Possibly the deadliest storm in Iowa history ripped through the state on this day (June 17) 134 years ago.
Meteorologist Jim Lee is with the National Weather Service office in Johnston.
“Probably the three worst tornado days in Iowa history, certainly in terms of fatalities, were all in the latter half of the 1800s and this was one of them,” Lee said. The storm on June 17, 1882 traveled more than a hundred miles across west central, central, and southeastern Iowa.
“It produced tornadoes along a skipping path through that part of the state and actually exited all the way down by Burlington and went into Illinois, where it produced more severe weather,” Lee said. “The worst damage was done around Grinnell where a very strong tornado struck the Grinnell College campus.” It’s unclear exactly how many Iowans were killed in the storm, although records from The Tornado Project and the National Climactic Data Center indicate 10 people died near Rippey, seven in Jasper County, 39 in Grinnell and 10 at Malcolm.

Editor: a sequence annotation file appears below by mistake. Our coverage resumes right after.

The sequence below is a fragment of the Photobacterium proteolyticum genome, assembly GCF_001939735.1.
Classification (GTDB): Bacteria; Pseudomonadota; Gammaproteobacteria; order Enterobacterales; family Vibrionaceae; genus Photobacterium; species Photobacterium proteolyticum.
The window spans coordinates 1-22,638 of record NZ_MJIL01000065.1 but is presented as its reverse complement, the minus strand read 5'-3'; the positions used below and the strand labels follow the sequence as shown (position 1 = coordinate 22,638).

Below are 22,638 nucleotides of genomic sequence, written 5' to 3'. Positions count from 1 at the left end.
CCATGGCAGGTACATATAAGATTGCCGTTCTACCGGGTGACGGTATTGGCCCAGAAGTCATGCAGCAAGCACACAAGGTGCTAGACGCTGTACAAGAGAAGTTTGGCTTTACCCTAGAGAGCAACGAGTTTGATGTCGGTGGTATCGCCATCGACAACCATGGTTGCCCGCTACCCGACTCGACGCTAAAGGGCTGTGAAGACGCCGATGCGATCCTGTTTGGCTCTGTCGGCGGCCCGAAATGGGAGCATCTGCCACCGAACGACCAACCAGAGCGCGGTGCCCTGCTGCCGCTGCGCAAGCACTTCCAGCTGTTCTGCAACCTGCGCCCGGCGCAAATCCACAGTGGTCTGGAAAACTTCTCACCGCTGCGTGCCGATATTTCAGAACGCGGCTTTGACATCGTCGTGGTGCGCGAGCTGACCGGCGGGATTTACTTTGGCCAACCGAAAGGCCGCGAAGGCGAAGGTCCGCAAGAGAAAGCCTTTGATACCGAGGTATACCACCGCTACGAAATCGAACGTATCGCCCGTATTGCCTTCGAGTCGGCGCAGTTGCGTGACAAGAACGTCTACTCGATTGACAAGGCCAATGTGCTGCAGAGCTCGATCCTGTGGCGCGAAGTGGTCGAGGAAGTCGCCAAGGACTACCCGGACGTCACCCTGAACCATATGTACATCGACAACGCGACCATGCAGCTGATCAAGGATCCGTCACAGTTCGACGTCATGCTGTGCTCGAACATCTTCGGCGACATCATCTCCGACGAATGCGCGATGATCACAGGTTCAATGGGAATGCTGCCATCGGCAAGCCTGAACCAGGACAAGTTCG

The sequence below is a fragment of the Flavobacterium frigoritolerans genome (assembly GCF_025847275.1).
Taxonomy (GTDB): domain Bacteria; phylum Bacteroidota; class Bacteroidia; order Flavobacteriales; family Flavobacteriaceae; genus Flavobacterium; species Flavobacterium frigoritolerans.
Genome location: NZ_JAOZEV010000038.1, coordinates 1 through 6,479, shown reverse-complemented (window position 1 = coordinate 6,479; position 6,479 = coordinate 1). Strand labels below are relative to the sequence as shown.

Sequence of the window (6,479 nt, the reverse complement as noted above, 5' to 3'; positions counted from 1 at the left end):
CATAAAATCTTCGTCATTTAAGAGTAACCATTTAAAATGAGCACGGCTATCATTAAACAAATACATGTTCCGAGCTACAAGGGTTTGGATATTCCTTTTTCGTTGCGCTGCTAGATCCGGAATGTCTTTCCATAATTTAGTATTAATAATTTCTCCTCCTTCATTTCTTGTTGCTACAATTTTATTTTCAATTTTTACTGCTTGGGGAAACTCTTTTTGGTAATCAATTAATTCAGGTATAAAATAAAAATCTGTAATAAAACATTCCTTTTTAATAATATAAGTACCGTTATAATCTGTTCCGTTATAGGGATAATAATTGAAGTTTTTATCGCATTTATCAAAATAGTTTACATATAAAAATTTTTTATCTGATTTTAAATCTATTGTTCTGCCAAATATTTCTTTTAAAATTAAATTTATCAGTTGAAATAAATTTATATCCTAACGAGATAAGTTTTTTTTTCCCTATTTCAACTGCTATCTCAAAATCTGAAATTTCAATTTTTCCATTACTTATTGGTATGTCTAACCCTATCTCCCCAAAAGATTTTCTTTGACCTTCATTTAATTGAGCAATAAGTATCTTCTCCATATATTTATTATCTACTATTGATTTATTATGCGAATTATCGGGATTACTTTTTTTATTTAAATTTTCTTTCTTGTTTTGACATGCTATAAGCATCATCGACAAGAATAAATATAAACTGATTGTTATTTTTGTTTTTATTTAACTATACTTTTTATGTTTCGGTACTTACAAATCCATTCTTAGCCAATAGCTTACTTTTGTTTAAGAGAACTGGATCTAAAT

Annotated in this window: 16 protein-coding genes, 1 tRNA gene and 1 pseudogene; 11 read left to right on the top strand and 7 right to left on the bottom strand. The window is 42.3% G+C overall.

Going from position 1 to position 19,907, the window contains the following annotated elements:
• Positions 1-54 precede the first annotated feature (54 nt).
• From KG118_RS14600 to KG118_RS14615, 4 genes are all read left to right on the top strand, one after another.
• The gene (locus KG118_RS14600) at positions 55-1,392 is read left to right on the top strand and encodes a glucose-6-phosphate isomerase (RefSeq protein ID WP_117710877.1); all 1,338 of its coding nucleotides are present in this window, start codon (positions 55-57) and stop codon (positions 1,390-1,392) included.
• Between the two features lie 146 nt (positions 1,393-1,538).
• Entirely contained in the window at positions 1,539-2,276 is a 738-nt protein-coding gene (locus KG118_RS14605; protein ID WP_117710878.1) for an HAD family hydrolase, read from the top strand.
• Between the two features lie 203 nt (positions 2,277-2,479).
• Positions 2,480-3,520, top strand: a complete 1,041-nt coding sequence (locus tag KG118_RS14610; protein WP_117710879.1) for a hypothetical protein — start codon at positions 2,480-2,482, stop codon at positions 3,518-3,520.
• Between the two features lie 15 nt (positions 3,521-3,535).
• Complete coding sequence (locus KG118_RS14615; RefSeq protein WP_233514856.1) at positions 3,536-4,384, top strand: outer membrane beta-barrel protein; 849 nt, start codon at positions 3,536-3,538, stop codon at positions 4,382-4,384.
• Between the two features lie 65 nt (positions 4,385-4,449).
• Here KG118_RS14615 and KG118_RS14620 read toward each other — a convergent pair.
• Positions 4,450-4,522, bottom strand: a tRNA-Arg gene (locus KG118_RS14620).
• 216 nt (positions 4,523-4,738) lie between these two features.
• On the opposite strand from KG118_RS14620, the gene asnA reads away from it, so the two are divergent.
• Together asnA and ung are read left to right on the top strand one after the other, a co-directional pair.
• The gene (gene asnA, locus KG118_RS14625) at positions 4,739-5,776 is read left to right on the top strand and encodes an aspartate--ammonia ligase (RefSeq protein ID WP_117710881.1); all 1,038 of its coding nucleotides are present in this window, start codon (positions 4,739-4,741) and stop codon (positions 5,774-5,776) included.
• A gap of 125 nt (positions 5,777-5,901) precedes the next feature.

“The records of casualties and injuries are incomplete from that era, but it’s likely that more than 100 people were killed,” Lee said. “It could’ve been far worse. There was a ball game in a neighboring town at the time the tornado struck, so a lot of students were out of town attending the game.”
The size and strength of a tornado was measured much differently in 1882, but Lee says the one that ripped through Grinnell was at the top end of the scale, F5. Such tornadoes are rare in Iowa.
“On average, we get maybe one every couple of decades,” Lee said. “The last F5 tornado in Iowa was the Parkersburg storm in 2008. Previous to that, the last one was in 1976.”
Also on this date, in 1978, a severe thunderstorm cut a path of damage from around Sioux City through Ida Grove and Rockwell City to Webster City. Softball sized hail fell in and around Ida Grove breaking thousands of windows, totaling cars, and shredding crops. Strong winds and large hail around Webster City uprooted trees and damaged power lines, cars, and houses.